Testosterone is also related to power and social dominance. Animals with high testosterone levels tend to have high social rank within status hierarchies. In humans, high testosterone levels are associated with more masculine, dominant facial characteristics and with personality styles that are related to power and dominance. In addition, individuals with high testosterone levels are more reactive to and pay more attention to threats to their status, such as losing in a competition. For example, one study found that individuals with high testosterone levels felt badly (e.g., irritable, hostile) and could not concentrate after they lost in a competition but felt fine and could concentrate quite well after they won in a competition.
Changes in Testosterone Levels
Testosterone levels can change in both the short term and the long term. In humans, testosterone levels peak in the late teens to early 20s and decline slowly but steadily after that. Testosterone levels also change throughout the day: They are highest in the morning, drop over the course of the day, and rise again in the evening. In a number of animal species, there are seasonal changes in testosterone, and testosterone levels are typically highest during the breeding season. Social experiences can also cause testosterone levels to change. In animals and in humans, winners of competitions tend to increase in testosterone, whereas losers tend to drop in testosterone. In addition, testosterone can increase in response to sexual stimuli, such as the presence of a female.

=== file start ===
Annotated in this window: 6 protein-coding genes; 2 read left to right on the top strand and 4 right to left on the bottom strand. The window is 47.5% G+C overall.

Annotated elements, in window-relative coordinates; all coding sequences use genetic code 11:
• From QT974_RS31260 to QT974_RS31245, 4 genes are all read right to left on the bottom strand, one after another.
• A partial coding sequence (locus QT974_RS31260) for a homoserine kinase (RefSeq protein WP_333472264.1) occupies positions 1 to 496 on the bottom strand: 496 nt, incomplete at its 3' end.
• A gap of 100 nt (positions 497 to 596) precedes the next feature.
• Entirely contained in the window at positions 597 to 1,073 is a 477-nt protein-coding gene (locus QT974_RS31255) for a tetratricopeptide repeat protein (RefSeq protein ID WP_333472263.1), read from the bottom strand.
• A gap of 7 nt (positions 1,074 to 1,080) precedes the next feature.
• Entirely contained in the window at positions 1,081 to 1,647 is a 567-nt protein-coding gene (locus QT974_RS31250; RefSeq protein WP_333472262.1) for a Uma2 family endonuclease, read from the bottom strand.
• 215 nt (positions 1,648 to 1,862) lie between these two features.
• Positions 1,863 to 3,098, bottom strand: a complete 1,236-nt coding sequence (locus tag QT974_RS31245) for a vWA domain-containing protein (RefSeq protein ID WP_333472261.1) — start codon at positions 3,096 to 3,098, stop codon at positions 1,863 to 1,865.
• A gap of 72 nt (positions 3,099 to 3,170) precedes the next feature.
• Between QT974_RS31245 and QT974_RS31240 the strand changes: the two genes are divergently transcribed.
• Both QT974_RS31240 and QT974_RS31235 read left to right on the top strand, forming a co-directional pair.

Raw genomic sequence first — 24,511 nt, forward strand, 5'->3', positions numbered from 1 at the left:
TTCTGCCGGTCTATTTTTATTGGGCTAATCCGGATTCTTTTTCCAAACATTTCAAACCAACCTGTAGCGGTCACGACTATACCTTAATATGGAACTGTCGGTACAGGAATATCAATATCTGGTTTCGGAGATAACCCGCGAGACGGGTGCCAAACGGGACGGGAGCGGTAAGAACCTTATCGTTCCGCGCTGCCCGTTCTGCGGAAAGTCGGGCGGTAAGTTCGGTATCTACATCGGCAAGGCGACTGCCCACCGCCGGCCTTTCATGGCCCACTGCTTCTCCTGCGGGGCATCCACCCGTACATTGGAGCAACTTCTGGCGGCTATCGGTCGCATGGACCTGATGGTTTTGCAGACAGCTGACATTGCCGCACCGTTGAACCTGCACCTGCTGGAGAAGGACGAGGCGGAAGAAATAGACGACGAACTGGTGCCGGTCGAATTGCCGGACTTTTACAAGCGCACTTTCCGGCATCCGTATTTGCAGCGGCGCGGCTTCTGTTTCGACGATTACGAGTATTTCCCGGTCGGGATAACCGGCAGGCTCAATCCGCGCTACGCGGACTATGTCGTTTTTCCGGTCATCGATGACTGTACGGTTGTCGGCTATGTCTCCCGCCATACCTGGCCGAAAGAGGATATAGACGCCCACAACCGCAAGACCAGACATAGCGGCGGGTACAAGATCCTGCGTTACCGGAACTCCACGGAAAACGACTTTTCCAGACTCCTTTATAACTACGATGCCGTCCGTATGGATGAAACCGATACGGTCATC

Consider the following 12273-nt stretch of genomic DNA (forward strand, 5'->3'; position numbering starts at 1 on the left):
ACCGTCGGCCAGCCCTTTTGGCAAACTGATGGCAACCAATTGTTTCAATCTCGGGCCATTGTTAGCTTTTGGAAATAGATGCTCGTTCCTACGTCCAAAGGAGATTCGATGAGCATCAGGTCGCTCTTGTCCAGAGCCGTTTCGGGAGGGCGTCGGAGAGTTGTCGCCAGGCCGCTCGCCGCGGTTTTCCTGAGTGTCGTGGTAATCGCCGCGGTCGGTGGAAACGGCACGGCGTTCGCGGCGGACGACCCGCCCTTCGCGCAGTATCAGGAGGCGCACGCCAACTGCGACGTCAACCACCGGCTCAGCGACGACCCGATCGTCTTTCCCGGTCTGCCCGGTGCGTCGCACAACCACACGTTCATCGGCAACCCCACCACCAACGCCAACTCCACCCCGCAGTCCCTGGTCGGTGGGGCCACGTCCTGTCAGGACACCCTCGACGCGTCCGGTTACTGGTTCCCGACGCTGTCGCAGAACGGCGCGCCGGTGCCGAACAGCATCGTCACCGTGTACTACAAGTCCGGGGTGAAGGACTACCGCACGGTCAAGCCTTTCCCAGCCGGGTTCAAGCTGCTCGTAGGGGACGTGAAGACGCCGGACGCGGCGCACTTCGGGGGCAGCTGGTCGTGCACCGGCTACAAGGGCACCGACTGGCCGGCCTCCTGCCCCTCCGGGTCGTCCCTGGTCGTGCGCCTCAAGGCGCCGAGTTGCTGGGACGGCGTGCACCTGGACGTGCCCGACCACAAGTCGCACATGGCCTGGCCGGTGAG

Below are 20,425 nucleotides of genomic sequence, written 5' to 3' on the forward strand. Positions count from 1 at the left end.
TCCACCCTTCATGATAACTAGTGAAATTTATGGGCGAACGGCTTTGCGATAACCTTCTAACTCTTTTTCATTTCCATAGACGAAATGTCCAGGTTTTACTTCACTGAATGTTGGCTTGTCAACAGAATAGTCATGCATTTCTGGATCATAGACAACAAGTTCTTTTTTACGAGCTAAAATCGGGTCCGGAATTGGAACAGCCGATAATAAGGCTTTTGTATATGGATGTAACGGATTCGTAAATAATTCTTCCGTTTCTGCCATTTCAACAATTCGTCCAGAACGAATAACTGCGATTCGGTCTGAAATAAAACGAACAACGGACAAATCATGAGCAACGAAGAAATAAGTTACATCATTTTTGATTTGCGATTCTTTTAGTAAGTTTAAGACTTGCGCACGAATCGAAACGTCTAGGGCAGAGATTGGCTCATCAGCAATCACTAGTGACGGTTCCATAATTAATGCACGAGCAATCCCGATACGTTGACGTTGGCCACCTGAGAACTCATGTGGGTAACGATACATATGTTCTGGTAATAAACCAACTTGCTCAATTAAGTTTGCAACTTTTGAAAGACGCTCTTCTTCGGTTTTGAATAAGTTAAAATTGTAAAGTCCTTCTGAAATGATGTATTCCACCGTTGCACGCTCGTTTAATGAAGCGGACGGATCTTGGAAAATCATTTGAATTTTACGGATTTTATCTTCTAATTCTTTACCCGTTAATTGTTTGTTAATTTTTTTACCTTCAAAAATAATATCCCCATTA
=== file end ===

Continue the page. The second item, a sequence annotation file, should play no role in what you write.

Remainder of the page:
Gender Differences in Testosterone
Most of the research on testosterone has focused on men, but more studies have begun examining women. Although women have only about one-seventh the testosterone levels as men, testosterone still seems to play a role in women. For example, research has found that women with higher testosterone levels tend to smile less often, score higher on tests of social dominance, and are more vulnerable to stereotype threat.
- Archer, J. (2006). Testosterone and human aggression: An evaluation of the challenge hypothesis. Neuroscience and Biobehavioral Reviews, 30, 319-345.
- Dabbs, J. M., & Dabbs, M. G. (2000). Heroes, rogues, and lovers: Testosterone and behavior. New York: McGraw-Hill.
- Mazur, A., & Booth, A. (1998). Testosterone and dominance in men. Behavioral and Brain Sciences, 21, 353-397.